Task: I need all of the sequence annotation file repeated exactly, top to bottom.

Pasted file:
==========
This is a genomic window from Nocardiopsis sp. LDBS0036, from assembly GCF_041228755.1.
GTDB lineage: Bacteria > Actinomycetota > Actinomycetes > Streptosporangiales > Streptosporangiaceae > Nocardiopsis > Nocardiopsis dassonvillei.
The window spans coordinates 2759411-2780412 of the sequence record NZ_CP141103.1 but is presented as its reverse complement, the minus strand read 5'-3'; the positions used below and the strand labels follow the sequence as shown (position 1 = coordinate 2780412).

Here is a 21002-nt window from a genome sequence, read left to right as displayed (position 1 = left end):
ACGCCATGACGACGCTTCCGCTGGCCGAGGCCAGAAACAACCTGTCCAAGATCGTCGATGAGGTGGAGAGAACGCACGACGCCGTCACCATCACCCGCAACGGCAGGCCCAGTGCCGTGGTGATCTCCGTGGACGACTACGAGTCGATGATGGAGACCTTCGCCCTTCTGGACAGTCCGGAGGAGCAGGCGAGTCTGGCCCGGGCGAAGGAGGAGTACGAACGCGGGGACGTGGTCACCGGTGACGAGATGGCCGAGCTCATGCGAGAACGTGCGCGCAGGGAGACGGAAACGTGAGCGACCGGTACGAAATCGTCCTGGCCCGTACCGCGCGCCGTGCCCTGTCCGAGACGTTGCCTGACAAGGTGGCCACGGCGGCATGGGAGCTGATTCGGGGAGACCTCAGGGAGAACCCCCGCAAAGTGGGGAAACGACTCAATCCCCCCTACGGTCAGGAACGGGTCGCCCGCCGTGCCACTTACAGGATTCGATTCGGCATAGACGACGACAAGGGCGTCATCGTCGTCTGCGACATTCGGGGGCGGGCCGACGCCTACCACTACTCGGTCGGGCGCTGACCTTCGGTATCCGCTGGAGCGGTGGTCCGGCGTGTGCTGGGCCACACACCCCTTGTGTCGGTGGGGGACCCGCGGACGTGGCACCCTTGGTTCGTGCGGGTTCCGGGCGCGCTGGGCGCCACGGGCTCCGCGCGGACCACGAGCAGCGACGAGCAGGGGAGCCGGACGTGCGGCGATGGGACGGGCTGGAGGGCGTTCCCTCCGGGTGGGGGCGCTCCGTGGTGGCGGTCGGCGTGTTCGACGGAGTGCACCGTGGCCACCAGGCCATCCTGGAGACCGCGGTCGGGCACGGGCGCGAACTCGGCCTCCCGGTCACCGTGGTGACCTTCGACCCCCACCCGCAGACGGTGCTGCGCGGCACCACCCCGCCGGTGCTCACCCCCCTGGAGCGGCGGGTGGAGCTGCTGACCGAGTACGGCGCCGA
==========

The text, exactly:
This is a genomic window from Nocardiopsis sp. LDBS0036, from assembly GCF_041228755.1.
GTDB lineage: Bacteria > Actinomycetota > Actinomycetes > Streptosporangiales > Streptosporangiaceae > Nocardiopsis > Nocardiopsis dassonvillei.
The window spans coordinates 2759411-2780412 of the sequence record NZ_CP141103.1 but is presented as its reverse complement, the minus strand read 5'-3'; the positions used below and the strand labels follow the sequence as shown (position 1 = coordinate 2780412).

Here is a 21002-nt window from a genome sequence, read left to right as displayed (position 1 = left end):
ACGCCATGACGACGCTTCCGCTGGCCGAGGCCAGAAACAACCTGTCCAAGATCGTCGATGAGGTGGAGAGAACGCACGACGCCGTCACCATCACCCGCAACGGCAGGCCCAGTGCCGTGGTGATCTCCGTGGACGACTACGAGTCGATGATGGAGACCTTCGCCCTTCTGGACAGTCCGGAGGAGCAGGCGAGTCTGGCCCGGGCGAAGGAGGAGTACGAACGCGGGGACGTGGTCACCGGTGACGAGATGGCCGAGCTCATGCGAGAACGTGCGCGCAGGGAGACGGAAACGTGAGCGACCGGTACGAAATCGTCCTGGCCCGTACCGCGCGCCGTGCCCTGTCCGAGACGTTGCCTGACAAGGTGGCCACGGCGGCATGGGAGCTGATTCGGGGAGACCTCAGGGAGAACCCCCGCAAAGTGGGGAAACGACTCAATCCCCCCTACGGTCAGGAACGGGTCGCCCGCCGTGCCACTTACAGGATTCGATTCGGCATAGACGACGACAAGGGCGTCATCGTCGTCTGCGACATTCGGGGGCGGGCCGACGCCTACCACTACTCGGTCGGGCGCTGACCTTCGGTATCCGCTGGAGCGGTGGTCCGGCGTGTGCTGGGCCACACACCCCTTGTGTCGGTGGGGGACCCGCGGACGTGGCACCCTTGGTTCGTGCGGGTTCCGGGCGCGCTGGGCGCCACGGGCTCCGCGCGGACCACGAGCAGCGACGAGCAGGGGAGCCGGACGTGCGGCGATGGGACGGGCTGGAGGGCGTTCCCTCCGGGTGGGGGCGCTCCGTGGTGGCGGTCGGCGTGTTCGACGGAGTGCACCGTGGCCACCAGGCCATCCTGGAGACCGCGGTCGGGCACGGGCGCGAACTCGGCCTCCCGGTCACCGTGGTGACCTTCGACCCCCACCCGCAGACGGTGCTGCGCGGCACCACCCCGCCGGTGCTCACCCCCCTGGAGCGGCGGGTGGAGCTGCTGACCGAGTACGGCGCCGA